Perhaps even more so, the success or failure of the method can determine the constitutional moment of today, on the eve of the parliamentary elections of 2024. In its third trial, the Spitzenkandidaten method, after an uncertain start, has not only proposed by the parliamentary groups; it has also been recognized by the governments of the Member States, some of which actively participating in the selection of the Kandidaten and Kandidatinnen.

This move may appear staggering at first sight, as it comes from the entities that cannot expect immediate or direct political benefits from it. A reasonable explanation could be based on the political relevance of the upcoming European elections and the fear that they will be produce an impetuous rise of sovereignist movements, radically hostile to the integration process. This growth should not, according to most reliable forecasts, lead to a sovereignist majority in the European Parliament. But the long wave of sovereignism could weaken the European loyalty of the governments of some Member States.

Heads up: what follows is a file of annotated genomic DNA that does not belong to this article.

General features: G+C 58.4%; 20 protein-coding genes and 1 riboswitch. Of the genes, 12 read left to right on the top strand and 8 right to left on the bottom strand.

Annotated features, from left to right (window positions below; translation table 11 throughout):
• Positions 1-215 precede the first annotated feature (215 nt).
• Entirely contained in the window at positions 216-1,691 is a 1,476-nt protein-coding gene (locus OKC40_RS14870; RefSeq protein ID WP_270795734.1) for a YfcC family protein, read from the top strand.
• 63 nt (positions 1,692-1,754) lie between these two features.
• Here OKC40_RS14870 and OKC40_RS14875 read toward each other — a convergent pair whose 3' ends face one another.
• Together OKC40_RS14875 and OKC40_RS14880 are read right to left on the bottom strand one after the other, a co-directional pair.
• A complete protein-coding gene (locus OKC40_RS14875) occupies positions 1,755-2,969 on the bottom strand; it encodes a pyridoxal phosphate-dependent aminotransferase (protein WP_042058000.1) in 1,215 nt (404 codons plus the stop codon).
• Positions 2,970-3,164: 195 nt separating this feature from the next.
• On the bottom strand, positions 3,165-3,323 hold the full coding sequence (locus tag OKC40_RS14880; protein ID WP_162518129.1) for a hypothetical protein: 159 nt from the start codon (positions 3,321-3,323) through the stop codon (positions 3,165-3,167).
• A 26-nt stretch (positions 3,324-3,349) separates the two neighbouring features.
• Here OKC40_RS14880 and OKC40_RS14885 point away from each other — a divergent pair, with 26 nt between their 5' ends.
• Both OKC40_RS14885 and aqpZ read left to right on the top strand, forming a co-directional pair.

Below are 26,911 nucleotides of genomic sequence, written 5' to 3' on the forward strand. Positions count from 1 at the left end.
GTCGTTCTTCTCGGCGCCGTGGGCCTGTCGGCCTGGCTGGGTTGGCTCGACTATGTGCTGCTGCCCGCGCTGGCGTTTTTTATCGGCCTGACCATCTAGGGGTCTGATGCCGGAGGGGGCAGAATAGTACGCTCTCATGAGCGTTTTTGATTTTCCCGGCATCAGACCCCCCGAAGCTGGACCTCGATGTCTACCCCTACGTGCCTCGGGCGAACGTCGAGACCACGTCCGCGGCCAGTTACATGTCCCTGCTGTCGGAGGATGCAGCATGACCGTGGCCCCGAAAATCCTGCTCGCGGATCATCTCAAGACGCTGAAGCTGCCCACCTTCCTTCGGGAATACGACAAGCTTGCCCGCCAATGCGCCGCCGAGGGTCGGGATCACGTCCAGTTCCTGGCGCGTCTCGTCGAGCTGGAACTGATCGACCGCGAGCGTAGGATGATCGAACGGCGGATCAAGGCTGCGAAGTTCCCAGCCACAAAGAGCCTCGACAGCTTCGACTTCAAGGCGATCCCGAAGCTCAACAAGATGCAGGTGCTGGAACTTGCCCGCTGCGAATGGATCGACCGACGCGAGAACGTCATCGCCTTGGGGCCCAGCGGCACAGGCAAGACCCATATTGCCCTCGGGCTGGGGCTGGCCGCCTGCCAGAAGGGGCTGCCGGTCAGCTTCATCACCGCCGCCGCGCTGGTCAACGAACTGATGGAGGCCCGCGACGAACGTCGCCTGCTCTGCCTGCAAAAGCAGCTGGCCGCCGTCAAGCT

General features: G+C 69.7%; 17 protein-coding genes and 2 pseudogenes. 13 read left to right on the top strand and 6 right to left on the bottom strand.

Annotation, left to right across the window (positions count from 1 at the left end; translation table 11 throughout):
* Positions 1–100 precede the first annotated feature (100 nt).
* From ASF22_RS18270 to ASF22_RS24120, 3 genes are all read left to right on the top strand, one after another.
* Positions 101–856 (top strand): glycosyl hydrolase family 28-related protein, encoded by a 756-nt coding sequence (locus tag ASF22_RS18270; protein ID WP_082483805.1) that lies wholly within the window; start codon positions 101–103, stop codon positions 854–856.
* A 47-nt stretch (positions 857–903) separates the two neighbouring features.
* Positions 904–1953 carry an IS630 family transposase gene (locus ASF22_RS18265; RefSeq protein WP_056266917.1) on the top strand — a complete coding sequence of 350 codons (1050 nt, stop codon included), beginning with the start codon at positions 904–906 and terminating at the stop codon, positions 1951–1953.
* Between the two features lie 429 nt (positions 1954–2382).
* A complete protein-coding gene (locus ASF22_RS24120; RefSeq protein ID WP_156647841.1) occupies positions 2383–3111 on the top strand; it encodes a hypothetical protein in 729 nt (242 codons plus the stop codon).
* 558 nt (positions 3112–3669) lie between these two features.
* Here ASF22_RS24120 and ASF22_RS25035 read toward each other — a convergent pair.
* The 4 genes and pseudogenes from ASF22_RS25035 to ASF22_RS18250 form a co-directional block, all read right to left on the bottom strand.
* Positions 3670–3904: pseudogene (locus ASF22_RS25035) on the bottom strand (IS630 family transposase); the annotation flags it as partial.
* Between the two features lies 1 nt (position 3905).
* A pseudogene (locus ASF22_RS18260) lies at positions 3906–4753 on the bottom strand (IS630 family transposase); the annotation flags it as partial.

It is, admittedly, hard to assess the impact of these turmoil, which will probably remain as an enduring and disquieting presence in the political landscape, and not only in Europe. But there is many an element to suggest that, in the aftermath of the European elections, there may be a sovereignist minority in each of the European Institutions structurally dissenting from the principles and values of the Union.